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"What else are you doing?"

"No," says the Director. "I need an answer on that. What did you just mean?"

"I don't -" Bina's head is hurting now. "I don't know. I think they're - they're in a place disconnected from time. That place is a single fragment of time, fed into itself, cutoff from the rest of the world. There are many places like that now but this one is special. This one is a moment, possibly the only moment, where the Botfly is manifest, where it's more then just a symbol, or a thought or an idea. At that moment, in that place, it's real. That's where it's taking people, that's where it feeds."

"I see," says the Director, and Bina has to respect her for keeping her voice mild and not allowing doubt or disbelief to creep into her voice.

Schrodinger's cat. What it meant was that until someone finds them, they're both alive and dead. When they're found, the "box" will open, and they'll be one or the other.

"It's like the cat in the box. They're in the box. We won't know what's happened to them until we open it."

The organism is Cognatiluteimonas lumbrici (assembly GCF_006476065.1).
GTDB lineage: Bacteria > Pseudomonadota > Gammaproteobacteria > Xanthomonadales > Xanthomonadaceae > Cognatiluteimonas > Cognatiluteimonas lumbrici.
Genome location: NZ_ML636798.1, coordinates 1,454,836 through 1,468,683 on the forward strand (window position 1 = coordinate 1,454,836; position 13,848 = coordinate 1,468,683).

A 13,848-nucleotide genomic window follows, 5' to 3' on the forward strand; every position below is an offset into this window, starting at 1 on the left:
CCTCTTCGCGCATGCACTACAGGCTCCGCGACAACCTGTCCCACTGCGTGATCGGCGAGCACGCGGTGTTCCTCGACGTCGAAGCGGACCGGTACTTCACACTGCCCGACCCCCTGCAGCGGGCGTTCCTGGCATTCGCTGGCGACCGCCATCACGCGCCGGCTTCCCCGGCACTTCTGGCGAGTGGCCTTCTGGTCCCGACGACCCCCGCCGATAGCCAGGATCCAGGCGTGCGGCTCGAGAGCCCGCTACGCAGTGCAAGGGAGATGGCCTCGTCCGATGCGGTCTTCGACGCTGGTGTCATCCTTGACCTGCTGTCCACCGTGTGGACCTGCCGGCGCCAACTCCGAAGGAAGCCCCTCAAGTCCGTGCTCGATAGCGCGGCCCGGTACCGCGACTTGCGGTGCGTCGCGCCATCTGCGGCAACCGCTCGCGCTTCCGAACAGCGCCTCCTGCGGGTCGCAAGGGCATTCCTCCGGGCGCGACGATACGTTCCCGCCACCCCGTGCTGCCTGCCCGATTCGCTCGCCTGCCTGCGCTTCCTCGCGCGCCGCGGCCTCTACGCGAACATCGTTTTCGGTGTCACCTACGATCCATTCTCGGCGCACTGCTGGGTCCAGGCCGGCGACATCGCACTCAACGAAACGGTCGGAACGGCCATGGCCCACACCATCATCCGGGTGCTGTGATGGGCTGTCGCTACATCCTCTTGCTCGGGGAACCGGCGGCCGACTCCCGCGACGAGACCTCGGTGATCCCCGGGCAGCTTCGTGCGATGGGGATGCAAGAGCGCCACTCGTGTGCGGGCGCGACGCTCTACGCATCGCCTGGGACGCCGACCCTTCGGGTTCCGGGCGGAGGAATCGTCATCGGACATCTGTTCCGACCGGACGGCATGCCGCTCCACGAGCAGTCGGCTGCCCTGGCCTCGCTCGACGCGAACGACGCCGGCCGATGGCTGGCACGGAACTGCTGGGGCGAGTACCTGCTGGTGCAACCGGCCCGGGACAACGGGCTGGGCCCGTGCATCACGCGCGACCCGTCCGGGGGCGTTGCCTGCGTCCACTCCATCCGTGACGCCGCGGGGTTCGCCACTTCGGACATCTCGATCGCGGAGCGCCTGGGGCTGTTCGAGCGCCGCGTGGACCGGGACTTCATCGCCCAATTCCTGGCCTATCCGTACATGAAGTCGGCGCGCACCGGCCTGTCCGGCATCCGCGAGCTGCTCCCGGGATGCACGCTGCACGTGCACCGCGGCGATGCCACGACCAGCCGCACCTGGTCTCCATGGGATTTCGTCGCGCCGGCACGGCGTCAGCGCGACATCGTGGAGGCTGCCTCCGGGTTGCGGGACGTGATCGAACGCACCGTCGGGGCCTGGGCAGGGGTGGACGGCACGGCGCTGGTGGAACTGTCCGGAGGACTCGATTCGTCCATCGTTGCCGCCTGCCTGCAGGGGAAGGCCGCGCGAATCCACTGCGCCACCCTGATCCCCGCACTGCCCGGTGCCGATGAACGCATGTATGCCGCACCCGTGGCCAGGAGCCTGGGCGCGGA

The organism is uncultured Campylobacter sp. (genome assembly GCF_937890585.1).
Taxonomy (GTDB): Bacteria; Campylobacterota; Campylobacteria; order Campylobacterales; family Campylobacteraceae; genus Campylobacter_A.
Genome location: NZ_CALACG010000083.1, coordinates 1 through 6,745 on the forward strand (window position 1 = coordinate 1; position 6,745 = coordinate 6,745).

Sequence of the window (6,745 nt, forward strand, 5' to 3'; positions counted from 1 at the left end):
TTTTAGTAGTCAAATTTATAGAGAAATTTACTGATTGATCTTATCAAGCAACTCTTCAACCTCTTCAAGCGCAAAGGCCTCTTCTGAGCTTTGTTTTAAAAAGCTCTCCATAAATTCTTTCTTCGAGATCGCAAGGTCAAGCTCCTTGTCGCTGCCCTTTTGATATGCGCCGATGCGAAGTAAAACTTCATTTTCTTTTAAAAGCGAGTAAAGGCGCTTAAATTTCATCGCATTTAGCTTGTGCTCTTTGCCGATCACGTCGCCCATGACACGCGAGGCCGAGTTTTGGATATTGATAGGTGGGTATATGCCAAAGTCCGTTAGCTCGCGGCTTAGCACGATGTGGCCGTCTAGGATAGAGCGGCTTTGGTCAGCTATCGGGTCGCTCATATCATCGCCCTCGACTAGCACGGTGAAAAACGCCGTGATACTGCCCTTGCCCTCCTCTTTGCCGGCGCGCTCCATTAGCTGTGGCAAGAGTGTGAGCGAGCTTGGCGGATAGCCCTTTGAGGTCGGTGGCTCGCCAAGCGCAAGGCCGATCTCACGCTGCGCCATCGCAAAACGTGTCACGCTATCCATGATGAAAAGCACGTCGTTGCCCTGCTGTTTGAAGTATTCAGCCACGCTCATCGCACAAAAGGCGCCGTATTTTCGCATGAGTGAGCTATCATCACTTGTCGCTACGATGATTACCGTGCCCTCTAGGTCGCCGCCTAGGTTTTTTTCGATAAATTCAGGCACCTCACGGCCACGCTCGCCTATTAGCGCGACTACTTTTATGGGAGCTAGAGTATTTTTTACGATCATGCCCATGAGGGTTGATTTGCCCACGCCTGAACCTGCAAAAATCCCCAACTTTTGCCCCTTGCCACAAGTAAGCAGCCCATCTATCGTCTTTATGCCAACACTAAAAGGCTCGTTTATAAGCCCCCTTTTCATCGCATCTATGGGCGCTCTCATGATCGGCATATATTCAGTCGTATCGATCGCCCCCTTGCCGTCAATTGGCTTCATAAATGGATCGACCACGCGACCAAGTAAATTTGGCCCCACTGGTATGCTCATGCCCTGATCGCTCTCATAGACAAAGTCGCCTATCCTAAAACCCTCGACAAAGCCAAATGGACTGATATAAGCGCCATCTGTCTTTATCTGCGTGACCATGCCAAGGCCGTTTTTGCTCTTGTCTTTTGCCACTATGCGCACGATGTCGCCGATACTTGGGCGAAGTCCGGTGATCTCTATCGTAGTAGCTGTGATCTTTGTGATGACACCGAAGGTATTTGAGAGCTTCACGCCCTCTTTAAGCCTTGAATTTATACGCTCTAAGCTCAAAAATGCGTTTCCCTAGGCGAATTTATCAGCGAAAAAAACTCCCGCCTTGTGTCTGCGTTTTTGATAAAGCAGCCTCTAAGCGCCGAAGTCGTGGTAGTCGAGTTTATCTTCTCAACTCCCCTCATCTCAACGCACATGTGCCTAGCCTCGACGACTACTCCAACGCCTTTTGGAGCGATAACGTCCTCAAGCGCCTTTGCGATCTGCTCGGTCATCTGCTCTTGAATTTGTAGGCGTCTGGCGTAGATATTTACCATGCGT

"The cat? You mean Shrodingers cat? The thought experiment? That's what you're talking about?"

Bina is somehow not surprised that the Director is familiar with this idea.

"Kind of."

Bina can practically hear the other woman thinking on the other end of the line.

"But for that to work, for this… loop you're talking about to fullfil the requirements of the box, it would have to be absolutely isolated. No information could be allowed to escape of any kind, and yet this creature is able to reach out and affect the world, cause the storm, create the creatures it sent to the hospital, enforce the geis preventing us from acting directly."

"That's why I said kind of."

"How can you be kind of with something like that? The whole point is that it's an absolute."

Just remember that Schrödinger's cat is a thought experiment, specifically, about the absurdity of the existing view of quantum mechanics. It's probably the botfly trying to pull a fast one again.

"Because it's not actually that good at physics!" says Bina. "Because the rules this thing actually works by have as much similarity with the physics of our world that those of chess do with competative lawn bowling. Because I'm pretty sure it got most of it's understanding of the physics of our reality from an enthusiastic but amateur genius in 1911, and the rest from a jounalism student who was working off some Physics 101 textbooks and Electronic Engineering for Dummies!"

Bina takes a deep breath and continues at considerable volume, "Because it builds traps out of dreams and it doesn't even bother to do a good job at it! THAT'S WHY!"

At this point Bina realizes she is standing up and shouting.

"Sorry," says Bina, realizing she may have gone too far.